Boris Johnson says the UK could demolish homes which have Covid-19 contamination

BORIS JOHNSON SAYS THE UK COULD DEMOLISH HOMES WHICH HAVE COVID-19 CONTAMINATION

The threat to people’s dwellings comes after Downing Street gave local councils the power to tackle Covid-19 by ‘any means necessary.’

At first local councils, which the UK is split up into, have the power to issue a localized lockdown where some towns are shut down to stop the spread of the virus.

And now authorities will be able to order the demolition of buildings at the centre of coronavirus outbreaks under draconian powers to contain a potential second wave which the UK’s Prime Minister, Boris Johnson, is desperate to do.

Cars, buses, trains and aeroplanes could also be destroyed subject to the approval of magistrates.

These local councils will be able to draw on six separate Acts of Parliament which will enable the quick closeure of public buildings.

They also have the power to do mass testing on the populace, ban events or shut down whole sectors of the economy.

They will also be able to limit school openings to set year groups and restrict travel to key workers only.

The power to demolish buildings, however, has got everyone talking with people taking to social media to show their disbelief and some to make jokes.

One user on Twitter joked: “Sir you’ve tested positive for the Rona. For everyone’s safety, we are going to have to bulldoze your home.”

“Can I pack my things before I leave?”

” you will be inside the house during demolition. Have a good day”

The document, published by the Department of Health and Social Care, advises councils that, under the Public Health (Control of Disease) Act 1984, they can apply to a magistrate “to impose restrictions or requirements to close contaminated premises; close public spaces in the area of the local authority; detain a conveyance or movable structure; disinfect or decontaminate premises; or order that a building, conveyance or structure be destroyed”.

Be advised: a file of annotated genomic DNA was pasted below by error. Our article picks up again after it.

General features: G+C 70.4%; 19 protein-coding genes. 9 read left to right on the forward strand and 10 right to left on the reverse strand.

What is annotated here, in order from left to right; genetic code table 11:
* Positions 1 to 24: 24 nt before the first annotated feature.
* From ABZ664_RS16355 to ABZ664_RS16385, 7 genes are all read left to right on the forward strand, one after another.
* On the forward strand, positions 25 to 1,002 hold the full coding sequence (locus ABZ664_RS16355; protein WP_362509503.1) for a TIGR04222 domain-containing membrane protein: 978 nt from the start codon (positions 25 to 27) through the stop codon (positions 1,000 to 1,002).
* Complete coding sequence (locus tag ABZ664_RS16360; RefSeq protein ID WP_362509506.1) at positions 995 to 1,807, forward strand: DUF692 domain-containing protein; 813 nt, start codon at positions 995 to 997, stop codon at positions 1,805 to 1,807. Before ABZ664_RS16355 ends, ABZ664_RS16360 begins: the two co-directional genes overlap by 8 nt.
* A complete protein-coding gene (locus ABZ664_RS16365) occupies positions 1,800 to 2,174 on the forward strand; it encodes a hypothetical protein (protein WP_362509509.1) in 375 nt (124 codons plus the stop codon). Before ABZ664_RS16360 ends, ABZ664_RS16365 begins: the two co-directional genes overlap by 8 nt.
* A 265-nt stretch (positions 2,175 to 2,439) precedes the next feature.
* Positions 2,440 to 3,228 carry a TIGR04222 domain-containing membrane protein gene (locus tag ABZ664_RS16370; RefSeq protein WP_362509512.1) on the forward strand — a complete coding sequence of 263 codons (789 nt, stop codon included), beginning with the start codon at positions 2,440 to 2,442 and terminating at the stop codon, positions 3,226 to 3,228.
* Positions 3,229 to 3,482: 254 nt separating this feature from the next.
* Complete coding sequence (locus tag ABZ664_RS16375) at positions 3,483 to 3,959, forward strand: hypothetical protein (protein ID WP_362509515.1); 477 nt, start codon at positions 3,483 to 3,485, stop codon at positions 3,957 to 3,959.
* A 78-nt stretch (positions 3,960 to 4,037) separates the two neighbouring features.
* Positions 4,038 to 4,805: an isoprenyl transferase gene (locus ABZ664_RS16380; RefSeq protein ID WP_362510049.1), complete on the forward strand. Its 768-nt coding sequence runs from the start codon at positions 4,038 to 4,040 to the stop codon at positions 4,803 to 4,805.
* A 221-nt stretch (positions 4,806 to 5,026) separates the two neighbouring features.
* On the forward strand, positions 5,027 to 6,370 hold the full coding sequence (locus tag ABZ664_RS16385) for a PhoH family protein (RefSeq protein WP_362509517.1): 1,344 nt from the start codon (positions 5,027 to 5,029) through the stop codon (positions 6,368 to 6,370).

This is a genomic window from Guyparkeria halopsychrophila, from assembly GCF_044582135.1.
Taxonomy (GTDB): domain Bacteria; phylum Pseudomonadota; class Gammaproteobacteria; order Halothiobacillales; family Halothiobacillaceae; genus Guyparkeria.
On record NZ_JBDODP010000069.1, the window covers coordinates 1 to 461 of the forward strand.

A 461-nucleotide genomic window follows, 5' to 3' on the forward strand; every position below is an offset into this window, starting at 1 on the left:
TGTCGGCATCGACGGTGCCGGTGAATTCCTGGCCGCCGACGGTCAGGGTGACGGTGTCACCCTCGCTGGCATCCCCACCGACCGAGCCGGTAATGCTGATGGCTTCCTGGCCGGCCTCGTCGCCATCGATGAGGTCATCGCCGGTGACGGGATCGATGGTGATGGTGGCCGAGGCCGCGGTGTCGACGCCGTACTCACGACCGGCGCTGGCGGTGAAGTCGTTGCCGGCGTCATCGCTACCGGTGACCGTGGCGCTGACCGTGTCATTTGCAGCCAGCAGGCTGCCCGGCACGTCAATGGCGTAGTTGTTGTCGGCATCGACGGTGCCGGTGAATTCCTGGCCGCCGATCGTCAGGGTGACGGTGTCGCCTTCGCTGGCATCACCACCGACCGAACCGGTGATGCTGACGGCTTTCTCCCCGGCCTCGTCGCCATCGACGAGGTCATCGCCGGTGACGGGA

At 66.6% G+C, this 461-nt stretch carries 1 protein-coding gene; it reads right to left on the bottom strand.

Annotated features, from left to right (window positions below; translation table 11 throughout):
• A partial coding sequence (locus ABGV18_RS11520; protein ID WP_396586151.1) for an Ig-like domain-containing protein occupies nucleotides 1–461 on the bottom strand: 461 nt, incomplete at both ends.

It raises the possibility that care homes, factories, offices or even private homes could be bulldozed as a last resort if the virus starts to run out of control, although such measures have not been considered necessary during the outbreak.

Downing Street regards local or regional lockdowns as the way forward in containing coronavirus.

Councils have been given a list of all the laws they can use to restrict people’s movement and behaviour, including the Coronavirus Act 2020.

Among the range of powers set out in the Government’s advice to councils is the ability to “close certain businesses and venues (for example shops, cafes, gyms, recreation centres, offices, labs, warehouses); close outdoor public areas (for example parks, playgrounds, beaches, esplanades, outdoor swimming pools) and order deep-cleans of buildings or vehicles linked to outbreaks”.

The Boris Johnson government has been criticized throughout the epidemic for their hectic and often-confusing handling of the situation.

Critics have blamed it for sending mixed messages, failing to clearly communicate guidelines to the public and otherwise not doing a good job with the virus.

The UK has had 46,299 deaths to Covid recorded, making up roughly 7% of all the world’s deaths which number at 701,278.